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Mega Muffin

Best route for me?

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Hey, and I really apologize ahead of time if my answer is in some article or something, but I looked and couldn't find what I was looking for. I read the article on which compiler and which language to use, but I still have more questions. Okay, here are a few things you should know. I'm going to be a senior in high school next year, and I've taken one year of Visual Basic, so I am familiar with that kind of programming (made a few simple games in that class too, like Pong, Tic Tac Toe, Cannon). Also, I am not much concerned about how difficult something is, because I usually get things pretty easily. I also don't want to spend any money, so free is the name of the game. I'm pretty sure I want to be a game programmer, and maybe it is wise for me to start preparing now? Yeah, so I basically want to know what I should be doing. Or do I even need to be preparing now? First off, I'm not sure what I should focus on learning... C/C++? I know they are industry standards, but aren't I just going to learn the langauge in college anyway? Okay, so if I should still be learning C/C++, then what compiler do I use? Does it matter in terms of how well I learn the language? Like, can I use the DOS one for all it matters? Or should I go with a windows compiler (if so, which one?) Would other languages help me at all down the line? Like I said, I'm already familiar with VB. Would programming absoultely anything be benificial enough to devote serious time to? Like, for example, if I use some kind of language that is completely it's own thing, like coding a game for BYOND or whatever, would that just be a waste of time? Or are there other languages that have good, free compilers that I should check out? I'm basically wondering if it is more useful to have game-making experience or C/C++ experience before starting college. And of course any other little tips/tidbits of info or advice would be awesome. Thanks so much!

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Everyone will tell you different things. But the one thing you should definately NOT do, is just wait till you learn the language in college. You want to shine don't you? So learn it first, especially working on large projects without getting bogged down, because that is difficult to teach.

Language? Take your pick. C++, Java, Python, whatever. Once you get good enough the differences between languages seem less significant.

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Some colleges/universities use Java instead of C++ these days, so don't take that for granted.

I'd suggest getting the educational version of Microsoft Visual Studio, and go for C++ or possibly C#. If the price for the educational is too steep, there are stripped down, free versions (and beta versions) available from Microsoft for download.

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Quote:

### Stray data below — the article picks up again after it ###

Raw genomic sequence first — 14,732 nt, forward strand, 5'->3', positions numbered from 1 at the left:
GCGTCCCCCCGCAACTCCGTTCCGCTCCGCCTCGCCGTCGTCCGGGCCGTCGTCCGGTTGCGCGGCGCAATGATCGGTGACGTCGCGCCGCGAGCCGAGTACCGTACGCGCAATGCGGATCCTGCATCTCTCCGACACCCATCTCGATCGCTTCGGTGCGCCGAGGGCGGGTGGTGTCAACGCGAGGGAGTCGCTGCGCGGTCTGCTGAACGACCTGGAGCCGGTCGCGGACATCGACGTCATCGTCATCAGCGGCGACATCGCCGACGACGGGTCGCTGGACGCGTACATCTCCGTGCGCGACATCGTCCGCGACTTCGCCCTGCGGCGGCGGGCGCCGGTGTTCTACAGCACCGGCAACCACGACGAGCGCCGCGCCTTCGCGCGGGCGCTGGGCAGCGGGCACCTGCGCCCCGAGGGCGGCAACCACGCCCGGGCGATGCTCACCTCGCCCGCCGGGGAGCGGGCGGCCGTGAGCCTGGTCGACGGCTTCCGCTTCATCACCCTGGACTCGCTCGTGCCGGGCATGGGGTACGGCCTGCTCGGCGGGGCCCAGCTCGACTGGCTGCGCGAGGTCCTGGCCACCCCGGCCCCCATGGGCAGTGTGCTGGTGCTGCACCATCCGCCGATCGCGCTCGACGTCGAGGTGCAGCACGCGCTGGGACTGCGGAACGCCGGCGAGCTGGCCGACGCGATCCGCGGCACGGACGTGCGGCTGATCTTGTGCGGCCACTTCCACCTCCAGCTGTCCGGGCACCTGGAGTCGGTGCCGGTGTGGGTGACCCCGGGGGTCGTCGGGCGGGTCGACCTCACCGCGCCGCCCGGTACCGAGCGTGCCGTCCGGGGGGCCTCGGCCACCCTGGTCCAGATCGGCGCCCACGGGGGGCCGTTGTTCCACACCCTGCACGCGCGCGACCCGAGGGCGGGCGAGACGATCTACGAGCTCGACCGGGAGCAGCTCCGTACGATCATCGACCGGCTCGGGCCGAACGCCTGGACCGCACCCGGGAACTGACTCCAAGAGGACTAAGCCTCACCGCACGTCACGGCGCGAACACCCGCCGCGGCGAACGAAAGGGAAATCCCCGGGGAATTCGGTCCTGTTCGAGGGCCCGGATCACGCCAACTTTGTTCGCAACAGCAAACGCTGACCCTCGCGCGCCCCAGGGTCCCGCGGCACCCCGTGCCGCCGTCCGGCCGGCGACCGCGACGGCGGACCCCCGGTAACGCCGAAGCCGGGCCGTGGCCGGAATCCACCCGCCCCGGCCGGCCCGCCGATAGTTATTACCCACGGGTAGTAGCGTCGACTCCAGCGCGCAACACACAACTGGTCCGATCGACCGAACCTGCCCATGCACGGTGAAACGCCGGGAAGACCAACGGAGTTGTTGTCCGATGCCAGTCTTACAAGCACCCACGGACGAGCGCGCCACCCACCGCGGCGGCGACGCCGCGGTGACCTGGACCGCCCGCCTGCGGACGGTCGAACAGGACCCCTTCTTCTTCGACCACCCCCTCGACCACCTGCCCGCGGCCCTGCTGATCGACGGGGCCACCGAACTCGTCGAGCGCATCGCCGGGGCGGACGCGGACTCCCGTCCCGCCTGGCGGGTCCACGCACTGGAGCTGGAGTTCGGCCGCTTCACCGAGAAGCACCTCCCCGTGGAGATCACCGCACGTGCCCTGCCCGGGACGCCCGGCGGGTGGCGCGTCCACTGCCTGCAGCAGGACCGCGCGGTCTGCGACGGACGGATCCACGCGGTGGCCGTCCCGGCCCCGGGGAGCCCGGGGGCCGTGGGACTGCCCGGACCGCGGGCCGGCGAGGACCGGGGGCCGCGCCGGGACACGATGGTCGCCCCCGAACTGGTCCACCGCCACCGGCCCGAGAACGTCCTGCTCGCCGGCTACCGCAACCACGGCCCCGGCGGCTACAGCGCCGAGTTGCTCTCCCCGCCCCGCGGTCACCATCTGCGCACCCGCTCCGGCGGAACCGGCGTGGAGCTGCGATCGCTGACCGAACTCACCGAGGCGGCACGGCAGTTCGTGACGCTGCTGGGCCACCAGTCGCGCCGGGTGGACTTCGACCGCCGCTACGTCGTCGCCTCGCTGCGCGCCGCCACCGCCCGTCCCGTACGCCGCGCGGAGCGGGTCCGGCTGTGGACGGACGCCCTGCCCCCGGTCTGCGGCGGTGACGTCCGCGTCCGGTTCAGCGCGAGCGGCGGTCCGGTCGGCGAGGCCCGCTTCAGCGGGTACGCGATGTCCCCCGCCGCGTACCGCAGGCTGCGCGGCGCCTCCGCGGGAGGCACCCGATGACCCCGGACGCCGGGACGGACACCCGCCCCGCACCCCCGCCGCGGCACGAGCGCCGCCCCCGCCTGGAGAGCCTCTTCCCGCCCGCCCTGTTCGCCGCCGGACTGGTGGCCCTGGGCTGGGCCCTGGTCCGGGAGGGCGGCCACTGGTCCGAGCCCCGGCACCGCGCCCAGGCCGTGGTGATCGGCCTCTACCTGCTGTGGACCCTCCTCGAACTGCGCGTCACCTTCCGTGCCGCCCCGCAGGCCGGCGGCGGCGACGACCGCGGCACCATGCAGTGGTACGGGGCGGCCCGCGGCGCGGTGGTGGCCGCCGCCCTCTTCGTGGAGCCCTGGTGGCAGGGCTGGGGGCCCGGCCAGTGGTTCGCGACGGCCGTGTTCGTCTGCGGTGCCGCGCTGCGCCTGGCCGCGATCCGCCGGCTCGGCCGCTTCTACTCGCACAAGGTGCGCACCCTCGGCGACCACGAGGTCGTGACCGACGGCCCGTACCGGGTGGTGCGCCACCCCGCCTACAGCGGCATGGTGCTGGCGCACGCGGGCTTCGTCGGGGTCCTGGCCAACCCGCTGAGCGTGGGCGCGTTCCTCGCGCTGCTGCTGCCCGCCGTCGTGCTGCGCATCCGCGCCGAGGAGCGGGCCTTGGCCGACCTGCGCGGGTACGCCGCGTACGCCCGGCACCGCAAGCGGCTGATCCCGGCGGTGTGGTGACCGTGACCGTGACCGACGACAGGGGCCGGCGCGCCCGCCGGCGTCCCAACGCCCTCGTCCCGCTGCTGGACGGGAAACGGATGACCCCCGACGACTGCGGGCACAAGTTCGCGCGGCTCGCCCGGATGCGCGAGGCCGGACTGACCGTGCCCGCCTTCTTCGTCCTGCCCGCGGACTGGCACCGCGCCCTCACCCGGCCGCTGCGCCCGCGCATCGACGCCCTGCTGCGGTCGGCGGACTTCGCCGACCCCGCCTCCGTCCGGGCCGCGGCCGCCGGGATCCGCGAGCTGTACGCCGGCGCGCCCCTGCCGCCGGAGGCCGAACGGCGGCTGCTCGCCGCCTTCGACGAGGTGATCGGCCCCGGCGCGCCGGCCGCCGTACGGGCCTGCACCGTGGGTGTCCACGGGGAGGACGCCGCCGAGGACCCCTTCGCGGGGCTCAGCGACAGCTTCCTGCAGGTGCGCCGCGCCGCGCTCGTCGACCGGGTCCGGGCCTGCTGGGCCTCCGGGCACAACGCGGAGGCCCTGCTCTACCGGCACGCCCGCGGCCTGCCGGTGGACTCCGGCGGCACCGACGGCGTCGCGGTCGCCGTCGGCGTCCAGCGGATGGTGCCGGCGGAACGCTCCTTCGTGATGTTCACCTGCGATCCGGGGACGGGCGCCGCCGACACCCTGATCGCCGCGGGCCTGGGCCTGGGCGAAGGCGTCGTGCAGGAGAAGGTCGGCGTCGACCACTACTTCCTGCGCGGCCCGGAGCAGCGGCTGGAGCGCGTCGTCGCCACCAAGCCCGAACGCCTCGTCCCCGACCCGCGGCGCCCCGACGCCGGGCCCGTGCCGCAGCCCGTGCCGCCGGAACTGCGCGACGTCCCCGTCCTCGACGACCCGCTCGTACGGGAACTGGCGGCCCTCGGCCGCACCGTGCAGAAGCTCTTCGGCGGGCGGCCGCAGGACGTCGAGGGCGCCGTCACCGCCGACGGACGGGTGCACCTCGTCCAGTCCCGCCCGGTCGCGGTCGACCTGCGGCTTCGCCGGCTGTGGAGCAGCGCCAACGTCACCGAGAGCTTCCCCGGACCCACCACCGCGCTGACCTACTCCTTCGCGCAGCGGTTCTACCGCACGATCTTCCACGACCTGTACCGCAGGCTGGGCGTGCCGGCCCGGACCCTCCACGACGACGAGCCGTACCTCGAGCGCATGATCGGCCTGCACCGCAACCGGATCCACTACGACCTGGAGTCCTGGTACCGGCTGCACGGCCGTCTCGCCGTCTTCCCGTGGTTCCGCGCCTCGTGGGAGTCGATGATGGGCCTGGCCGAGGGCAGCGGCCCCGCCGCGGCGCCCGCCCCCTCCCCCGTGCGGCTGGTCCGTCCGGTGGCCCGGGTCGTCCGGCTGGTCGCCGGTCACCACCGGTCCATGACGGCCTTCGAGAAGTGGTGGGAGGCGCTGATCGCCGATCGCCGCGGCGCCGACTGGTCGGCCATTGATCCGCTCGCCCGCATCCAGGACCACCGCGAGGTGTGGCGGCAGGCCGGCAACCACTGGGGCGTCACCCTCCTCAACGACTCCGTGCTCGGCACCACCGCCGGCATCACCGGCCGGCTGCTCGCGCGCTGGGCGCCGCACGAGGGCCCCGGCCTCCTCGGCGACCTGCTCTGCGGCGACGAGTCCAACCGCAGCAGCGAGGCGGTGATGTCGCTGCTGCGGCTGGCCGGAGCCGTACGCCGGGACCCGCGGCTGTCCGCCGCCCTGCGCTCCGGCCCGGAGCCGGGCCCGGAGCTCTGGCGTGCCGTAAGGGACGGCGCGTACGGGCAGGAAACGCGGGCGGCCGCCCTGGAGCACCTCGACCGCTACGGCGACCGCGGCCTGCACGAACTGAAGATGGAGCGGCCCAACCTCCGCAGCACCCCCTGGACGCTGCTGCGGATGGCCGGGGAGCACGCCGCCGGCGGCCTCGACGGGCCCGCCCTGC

Original post by hplus0603
Some colleges/universities use Java instead of C++ these days, so don't take that for granted.

I'd suggest getting the educational version of Microsoft Visual Studio, and go for C++ or possibly C#. If the price for the educational is too steep, there are stripped down, free versions (and beta versions) available from Microsoft for download.


My college teaches c# instead of C++, but you should consider learning these languages : Java, perl, assembly, c, c++,c# then some web languages like php


btw do any of those free versions have the resource feature that Visual Studio has? I had to stop learning the windows api because of that bs...

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Thanks for your replies.

I went looking for a C++ compiler, but the free versions of Visual Studio were not for my OS (Windows ME). Are there any that I can use for Windows ME? If it's no trouble, can I have links to things I need to download? I really don't understand what libraries or resource features or things like that are. I only recently 'got' what a compiler was... I'll probably understand more once I get in there, but for now I'm kind of clueless.

Thanks!

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Yeah I use ME too and I haven't found a way to use .NET so I'm afraid for C++ you're probably stuck with either Dev-C++ or Code::Blocks which both use the GCC compiler. Be aware though that is has alot of issues with DirectX9(8 is OK) and that any new API's Microsoft makes probably won't work with GCC.

Anyway I don't think it matters which language out of Java,C++ or C# you learn first. After you learn what programming is all about(which it seems you have) then learning a new language should be easy.

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Dev-C++ is a great IDE that comes with a compiler. You might want to also check into python or java. Java is taught in a lot of beginner courses for computer science. Although, the beginner course at my college started with plain c.

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